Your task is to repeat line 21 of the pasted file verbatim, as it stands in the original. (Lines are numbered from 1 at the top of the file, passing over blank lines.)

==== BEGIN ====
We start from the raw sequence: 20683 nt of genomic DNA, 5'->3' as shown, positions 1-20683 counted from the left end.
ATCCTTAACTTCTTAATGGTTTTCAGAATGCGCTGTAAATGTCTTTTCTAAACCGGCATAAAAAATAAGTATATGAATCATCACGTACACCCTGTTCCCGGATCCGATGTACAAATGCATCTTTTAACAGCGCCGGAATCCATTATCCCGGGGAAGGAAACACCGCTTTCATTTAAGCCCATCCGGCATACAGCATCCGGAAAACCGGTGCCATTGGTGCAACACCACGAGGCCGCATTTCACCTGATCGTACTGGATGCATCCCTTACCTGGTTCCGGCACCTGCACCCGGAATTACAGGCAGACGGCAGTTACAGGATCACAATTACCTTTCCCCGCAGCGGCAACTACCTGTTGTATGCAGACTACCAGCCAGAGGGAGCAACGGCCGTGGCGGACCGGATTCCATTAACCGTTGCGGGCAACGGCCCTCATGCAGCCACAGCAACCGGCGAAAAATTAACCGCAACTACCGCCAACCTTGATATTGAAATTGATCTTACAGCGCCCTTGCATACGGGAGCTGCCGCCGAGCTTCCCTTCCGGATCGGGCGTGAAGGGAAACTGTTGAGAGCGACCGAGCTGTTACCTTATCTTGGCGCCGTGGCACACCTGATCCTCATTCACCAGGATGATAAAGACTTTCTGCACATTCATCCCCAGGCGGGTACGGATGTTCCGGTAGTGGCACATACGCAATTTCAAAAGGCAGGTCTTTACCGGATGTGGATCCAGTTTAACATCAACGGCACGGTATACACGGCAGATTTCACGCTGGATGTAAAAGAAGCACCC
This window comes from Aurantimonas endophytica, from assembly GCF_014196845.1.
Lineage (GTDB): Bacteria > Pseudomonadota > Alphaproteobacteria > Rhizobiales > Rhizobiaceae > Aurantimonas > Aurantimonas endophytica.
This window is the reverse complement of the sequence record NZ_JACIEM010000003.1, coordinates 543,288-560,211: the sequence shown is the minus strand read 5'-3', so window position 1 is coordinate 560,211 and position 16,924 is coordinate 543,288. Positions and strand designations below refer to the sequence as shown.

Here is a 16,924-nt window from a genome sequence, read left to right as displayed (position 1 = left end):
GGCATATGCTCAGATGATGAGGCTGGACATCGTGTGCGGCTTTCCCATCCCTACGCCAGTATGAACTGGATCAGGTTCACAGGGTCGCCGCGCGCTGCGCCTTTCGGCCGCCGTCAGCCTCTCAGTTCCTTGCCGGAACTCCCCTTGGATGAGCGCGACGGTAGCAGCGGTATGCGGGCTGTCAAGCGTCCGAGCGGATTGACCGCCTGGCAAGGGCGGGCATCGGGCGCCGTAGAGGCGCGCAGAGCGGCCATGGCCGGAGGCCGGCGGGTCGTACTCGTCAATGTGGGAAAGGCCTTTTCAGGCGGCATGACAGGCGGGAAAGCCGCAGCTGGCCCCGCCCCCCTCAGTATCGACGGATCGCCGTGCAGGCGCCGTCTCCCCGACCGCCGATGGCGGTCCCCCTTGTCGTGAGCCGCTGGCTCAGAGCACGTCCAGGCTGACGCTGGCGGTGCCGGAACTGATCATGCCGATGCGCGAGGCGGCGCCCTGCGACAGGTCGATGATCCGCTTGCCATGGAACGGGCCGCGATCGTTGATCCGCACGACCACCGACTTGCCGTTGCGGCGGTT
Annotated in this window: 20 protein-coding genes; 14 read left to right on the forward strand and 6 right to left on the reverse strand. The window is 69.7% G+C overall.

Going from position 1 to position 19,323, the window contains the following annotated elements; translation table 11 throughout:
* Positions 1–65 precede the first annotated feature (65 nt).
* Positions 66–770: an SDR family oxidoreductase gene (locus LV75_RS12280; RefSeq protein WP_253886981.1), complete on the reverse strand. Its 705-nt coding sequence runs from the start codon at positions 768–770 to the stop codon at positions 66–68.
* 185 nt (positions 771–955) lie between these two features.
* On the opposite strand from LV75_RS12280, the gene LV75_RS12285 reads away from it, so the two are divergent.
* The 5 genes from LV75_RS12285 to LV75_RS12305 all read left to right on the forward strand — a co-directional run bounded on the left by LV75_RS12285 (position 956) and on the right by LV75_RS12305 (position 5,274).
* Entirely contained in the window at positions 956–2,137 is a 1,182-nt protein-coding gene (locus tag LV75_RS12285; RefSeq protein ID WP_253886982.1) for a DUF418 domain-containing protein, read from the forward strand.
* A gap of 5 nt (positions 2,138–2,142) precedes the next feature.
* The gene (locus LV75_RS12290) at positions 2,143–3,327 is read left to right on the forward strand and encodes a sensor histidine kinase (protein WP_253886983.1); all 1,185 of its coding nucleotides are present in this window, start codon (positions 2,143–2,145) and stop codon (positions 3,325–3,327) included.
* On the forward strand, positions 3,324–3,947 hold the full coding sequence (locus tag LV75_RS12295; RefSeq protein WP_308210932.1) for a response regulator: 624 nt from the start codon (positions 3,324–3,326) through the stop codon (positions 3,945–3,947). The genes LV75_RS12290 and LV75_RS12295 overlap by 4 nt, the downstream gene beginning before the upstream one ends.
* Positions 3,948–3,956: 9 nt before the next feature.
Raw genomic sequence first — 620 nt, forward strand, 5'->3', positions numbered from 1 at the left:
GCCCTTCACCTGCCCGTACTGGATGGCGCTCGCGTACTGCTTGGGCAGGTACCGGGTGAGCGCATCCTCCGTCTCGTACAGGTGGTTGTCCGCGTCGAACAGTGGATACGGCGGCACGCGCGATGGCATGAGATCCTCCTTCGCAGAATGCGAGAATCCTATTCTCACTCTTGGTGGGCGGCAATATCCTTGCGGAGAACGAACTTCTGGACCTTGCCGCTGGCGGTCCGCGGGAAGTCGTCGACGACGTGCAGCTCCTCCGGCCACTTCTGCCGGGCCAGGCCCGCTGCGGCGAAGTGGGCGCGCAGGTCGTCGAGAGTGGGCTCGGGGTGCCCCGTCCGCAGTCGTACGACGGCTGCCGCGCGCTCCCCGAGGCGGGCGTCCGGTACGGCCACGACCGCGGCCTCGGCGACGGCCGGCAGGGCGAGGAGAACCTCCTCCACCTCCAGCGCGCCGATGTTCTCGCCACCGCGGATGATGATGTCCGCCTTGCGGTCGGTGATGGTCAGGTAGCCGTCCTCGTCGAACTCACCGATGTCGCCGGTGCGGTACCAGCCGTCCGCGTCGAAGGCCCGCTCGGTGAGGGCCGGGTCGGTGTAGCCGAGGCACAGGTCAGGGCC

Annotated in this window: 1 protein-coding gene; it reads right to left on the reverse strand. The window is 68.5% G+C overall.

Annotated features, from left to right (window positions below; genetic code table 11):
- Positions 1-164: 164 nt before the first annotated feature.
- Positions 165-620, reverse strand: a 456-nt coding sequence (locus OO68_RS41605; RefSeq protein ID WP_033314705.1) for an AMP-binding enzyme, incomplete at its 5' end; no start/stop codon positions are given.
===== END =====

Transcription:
GCCCTTCACCTGCCCGTACTGGATGGCGCTCGCGTACTGCTTGGGCAGGTACCGGGTGAGCGCATCCTCCGTCTCGTACAGGTGGTTGTCCGCGTCGAACAGTGGATACGGCGGCACGCGCGATGGCATGAGATCCTCCTTCGCAGAATGCGAGAATCCTATTCTCACTCTTGGTGGGCGGCAATATCCTTGCGGAGAACGAACTTCTGGACCTTGCCGCTGGCGGTCCGCGGGAAGTCGTCGACGACGTGCAGCTCCTCCGGCCACTTCTGCCGGGCCAGGCCCGCTGCGGCGAAGTGGGCGCGCAGGTCGTCGAGAGTGGGCTCGGGGTGCCCCGTCCGCAGTCGTACGACGGCTGCCGCGCGCTCCCCGAGGCGGGCGTCCGGTACGGCCACGACCGCGGCCTCGGCGACGGCCGGCAGGGCGAGGAGAACCTCCTCCACCTCCAGCGCGCCGATGTTCTCGCCACCGCGGATGATGATGTCCGCCTTGCGGTCGGTGATGGTCAGGTAGCCGTCCTCGTCGAACTCACCGATGTCGCCGGTGCGGTACCAGCCGTCCGCGTCGAAGGCCCGCTCGGTGAGGGCCGGGTCGGTGTAGCCGAGGCACAGGTCAGGGCC